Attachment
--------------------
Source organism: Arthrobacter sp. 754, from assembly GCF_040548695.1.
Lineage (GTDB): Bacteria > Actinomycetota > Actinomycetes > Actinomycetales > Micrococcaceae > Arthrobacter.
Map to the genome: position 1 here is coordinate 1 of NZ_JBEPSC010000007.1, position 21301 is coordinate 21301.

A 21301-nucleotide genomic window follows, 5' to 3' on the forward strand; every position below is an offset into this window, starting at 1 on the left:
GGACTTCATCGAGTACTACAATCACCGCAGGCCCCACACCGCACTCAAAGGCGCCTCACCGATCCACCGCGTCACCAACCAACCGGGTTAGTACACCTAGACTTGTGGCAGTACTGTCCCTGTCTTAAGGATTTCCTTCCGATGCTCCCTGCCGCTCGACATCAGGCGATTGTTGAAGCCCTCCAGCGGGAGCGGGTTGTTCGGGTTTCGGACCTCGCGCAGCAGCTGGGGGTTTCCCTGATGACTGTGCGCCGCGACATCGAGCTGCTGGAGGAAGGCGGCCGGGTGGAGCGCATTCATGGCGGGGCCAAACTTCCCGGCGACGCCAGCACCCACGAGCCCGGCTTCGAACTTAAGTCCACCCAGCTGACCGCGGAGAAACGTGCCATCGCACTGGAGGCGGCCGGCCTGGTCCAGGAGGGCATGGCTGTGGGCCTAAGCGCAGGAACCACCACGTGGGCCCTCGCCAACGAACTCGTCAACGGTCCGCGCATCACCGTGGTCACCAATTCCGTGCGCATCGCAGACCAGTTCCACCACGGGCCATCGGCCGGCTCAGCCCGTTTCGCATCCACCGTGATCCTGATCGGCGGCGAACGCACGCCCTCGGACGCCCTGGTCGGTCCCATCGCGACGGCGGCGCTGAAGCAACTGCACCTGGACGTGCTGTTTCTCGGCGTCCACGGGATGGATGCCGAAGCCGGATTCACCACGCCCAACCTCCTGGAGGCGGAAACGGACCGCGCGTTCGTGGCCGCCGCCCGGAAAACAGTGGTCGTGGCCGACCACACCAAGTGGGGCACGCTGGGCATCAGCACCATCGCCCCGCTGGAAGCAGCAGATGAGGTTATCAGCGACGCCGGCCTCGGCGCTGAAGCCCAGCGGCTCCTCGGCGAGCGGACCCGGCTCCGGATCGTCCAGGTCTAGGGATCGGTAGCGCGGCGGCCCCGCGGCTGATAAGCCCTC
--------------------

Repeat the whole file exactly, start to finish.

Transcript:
Source organism: Arthrobacter sp. 754, from assembly GCF_040548695.1.
Lineage (GTDB): Bacteria > Actinomycetota > Actinomycetes > Actinomycetales > Micrococcaceae > Arthrobacter.
Map to the genome: position 1 here is coordinate 1 of NZ_JBEPSC010000007.1, position 21301 is coordinate 21301.

A 21301-nucleotide genomic window follows, 5' to 3' on the forward strand; every position below is an offset into this window, starting at 1 on the left:
GGACTTCATCGAGTACTACAATCACCGCAGGCCCCACACCGCACTCAAAGGCGCCTCACCGATCCACCGCGTCACCAACCAACCGGGTTAGTACACCTAGACTTGTGGCAGTACTGTCCCTGTCTTAAGGATTTCCTTCCGATGCTCCCTGCCGCTCGACATCAGGCGATTGTTGAAGCCCTCCAGCGGGAGCGGGTTGTTCGGGTTTCGGACCTCGCGCAGCAGCTGGGGGTTTCCCTGATGACTGTGCGCCGCGACATCGAGCTGCTGGAGGAAGGCGGCCGGGTGGAGCGCATTCATGGCGGGGCCAAACTTCCCGGCGACGCCAGCACCCACGAGCCCGGCTTCGAACTTAAGTCCACCCAGCTGACCGCGGAGAAACGTGCCATCGCACTGGAGGCGGCCGGCCTGGTCCAGGAGGGCATGGCTGTGGGCCTAAGCGCAGGAACCACCACGTGGGCCCTCGCCAACGAACTCGTCAACGGTCCGCGCATCACCGTGGTCACCAATTCCGTGCGCATCGCAGACCAGTTCCACCACGGGCCATCGGCCGGCTCAGCCCGTTTCGCATCCACCGTGATCCTGATCGGCGGCGAACGCACGCCCTCGGACGCCCTGGTCGGTCCCATCGCGACGGCGGCGCTGAAGCAACTGCACCTGGACGTGCTGTTTCTCGGCGTCCACGGGATGGATGCCGAAGCCGGATTCACCACGCCCAACCTCCTGGAGGCGGAAACGGACCGCGCGTTCGTGGCCGCCGCCCGGAAAACAGTGGTCGTGGCCGACCACACCAAGTGGGGCACGCTGGGCATCAGCACCATCGCCCCGCTGGAAGCAGCAGATGAGGTTATCAGCGACGCCGGCCTCGGCGCTGAAGCCCAGCGGCTCCTCGGCGAGCGGACCCGGCTCCGGATCGTCCAGGTCTAGGGATCGGTAGCGCGGCGGCCCCGCGGCTGATAAGCCCTC